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Re: Omega-3 questions

Posted by Sara Field on January 16, 2003, at 16:31:16

In reply to Re: Omega-3 questions, posted by Noa on January 16, 2003, at 16:16:57

Thanks. DUH me. I take levoxyl that is the one approved last year. I have known I have hypo for about 10 years and have been on medications.

I totally agree with you that it can be missed. My gyn thought that might have been a cause of some of my problems for years but was missed.

Is there a non-prescription way to supplement? Both of my husband's parents, who are first cousins just found out in their late 70s that they are hypo.

My husband who is exhausted all the time and of course depressed asked his doctor to test him. It came back negative but I do not think he did the sensitive testing. I still firmly believe it could be one of the causes.

Thanks for taking the time to write all that information.

I love this board.

> T3 refers to the thyroid hormone with three iodine molecules. It is the active form of the thyroid hormone--the form that acts on cells in the body, and it is also the less stable form--cannot be stored in the body for long in this form. One of the brands of T3 is cytomel. I know there are others, but I don't know their names.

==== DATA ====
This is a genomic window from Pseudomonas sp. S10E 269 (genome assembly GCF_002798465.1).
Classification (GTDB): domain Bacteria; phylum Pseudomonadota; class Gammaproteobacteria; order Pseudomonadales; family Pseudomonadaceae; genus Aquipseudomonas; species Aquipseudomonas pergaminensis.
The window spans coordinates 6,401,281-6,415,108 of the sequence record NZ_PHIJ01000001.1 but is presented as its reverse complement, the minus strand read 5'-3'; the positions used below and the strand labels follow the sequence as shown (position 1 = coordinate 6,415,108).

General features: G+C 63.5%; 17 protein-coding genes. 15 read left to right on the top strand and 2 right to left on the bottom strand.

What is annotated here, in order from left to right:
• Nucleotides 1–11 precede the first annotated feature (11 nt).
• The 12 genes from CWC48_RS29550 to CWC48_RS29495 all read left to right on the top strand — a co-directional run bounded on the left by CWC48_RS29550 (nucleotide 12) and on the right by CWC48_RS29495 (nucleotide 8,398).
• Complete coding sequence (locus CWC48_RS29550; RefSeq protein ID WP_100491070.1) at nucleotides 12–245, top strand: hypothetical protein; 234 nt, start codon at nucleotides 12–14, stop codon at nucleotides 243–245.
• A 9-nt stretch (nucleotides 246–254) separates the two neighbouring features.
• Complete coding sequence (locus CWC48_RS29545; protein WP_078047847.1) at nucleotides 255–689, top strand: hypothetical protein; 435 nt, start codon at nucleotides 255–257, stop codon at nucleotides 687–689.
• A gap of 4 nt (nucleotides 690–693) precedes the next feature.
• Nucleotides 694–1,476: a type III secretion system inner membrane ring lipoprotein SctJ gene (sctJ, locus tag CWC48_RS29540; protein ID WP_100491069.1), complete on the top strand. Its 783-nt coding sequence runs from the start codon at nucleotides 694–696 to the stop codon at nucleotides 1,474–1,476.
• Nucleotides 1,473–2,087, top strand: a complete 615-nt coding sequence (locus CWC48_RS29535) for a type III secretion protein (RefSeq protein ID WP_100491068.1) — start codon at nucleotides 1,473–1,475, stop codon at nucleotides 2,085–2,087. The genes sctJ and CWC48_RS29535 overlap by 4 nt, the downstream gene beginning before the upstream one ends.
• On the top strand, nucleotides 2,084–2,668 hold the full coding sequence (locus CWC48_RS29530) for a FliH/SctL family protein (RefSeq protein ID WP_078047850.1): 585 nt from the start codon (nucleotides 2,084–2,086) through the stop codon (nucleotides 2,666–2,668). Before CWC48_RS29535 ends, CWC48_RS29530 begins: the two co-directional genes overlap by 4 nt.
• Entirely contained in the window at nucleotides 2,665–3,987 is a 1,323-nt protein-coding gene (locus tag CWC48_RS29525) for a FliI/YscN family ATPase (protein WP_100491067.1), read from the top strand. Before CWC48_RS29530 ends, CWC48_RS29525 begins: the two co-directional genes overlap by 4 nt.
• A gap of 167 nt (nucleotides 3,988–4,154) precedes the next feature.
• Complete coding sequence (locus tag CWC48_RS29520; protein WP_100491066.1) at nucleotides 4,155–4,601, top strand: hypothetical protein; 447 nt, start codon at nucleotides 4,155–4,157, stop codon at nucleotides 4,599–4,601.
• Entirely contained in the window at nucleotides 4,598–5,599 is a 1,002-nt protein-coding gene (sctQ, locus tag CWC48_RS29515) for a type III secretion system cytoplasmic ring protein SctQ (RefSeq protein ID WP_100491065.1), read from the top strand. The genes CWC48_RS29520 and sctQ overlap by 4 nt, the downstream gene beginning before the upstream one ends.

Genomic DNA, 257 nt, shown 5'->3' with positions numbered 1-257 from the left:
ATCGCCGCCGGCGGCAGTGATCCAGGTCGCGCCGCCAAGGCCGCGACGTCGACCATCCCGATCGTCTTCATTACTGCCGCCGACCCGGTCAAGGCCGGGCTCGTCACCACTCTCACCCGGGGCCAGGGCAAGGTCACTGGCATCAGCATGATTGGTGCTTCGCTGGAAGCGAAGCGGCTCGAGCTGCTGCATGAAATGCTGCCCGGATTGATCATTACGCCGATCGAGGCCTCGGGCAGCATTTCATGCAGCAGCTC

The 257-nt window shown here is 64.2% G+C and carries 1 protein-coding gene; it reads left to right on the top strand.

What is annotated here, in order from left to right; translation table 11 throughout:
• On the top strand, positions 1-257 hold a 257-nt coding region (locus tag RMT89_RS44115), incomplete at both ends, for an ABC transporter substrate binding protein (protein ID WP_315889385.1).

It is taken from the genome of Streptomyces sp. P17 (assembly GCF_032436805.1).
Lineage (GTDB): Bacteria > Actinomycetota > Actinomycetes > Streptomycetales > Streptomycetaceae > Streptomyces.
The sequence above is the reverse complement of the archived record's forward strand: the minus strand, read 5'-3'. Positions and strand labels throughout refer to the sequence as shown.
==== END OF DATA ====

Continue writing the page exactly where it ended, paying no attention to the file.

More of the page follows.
> T4 is the thyroid hormone with four iodine molecules. It is the more stable form of thyroid hormone, the form in which the hormone is stored. One of the brands of T4 is synthroid, but there are other brands, and a relatively new one that was approved by the FDA last year that I cannot remember the name of (someone please help with this).
> When the hormone is needed, apparently one iodine molecule is dropped to convert the T4 to T3, so it can be used by the body.
> Hypothyroidism is when there is not enough thyroid hormone. But sometimes, people have enough T4 but it doesn't convert sufficiently to T3 for the body to use it. This is another form of hypothyroidism, but one that is often not detected on the basic thyroid test, TSH.
> (I know you didn't ask about this, but TSH is thyroid stimulating hormone--it signals the thyroid to produce more thyroid hormone. In hypothyroidism , the TSH is high, meaning that the thyroid gland is requiring a louder signal to respond to the need for thyroid hormone. It is an efficient way to test for thyroid disorders. However, the statistical range of "normal" is not normal for every individual, and too often, doctors rely too heavily on it, and ignore other signs and symptoms.)
> For more info, see the thyroid and depression folder (link is in the intro to Babble at top of Babble main page).
> TMS refers to Transcranial Magnetic Stimulation, which I will leave to someone else to explain.




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poster:Sara Field thread:135923